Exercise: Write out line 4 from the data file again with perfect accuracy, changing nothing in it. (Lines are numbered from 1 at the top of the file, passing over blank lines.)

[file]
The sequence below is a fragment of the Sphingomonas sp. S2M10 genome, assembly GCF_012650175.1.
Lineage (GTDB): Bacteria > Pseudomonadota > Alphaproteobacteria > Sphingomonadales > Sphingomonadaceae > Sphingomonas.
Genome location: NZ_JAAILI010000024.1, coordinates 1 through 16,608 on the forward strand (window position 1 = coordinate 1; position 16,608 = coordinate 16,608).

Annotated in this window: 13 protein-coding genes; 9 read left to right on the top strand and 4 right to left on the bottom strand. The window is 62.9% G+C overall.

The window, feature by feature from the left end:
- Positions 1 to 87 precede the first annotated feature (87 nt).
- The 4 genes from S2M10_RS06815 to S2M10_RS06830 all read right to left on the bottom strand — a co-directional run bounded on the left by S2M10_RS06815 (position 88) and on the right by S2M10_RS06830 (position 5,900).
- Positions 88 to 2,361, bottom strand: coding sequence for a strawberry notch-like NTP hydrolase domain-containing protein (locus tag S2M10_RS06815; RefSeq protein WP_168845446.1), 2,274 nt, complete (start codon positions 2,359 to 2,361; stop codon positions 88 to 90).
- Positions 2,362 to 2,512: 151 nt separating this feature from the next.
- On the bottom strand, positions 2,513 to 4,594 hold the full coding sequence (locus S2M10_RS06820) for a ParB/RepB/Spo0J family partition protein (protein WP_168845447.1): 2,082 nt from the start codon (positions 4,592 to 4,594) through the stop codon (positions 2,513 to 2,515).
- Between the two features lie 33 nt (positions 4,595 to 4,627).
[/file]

Annotated in this window: 13 protein-coding genes; 9 read left to right on the top strand and 4 right to left on the bottom strand. The window is 62.9% G+C overall.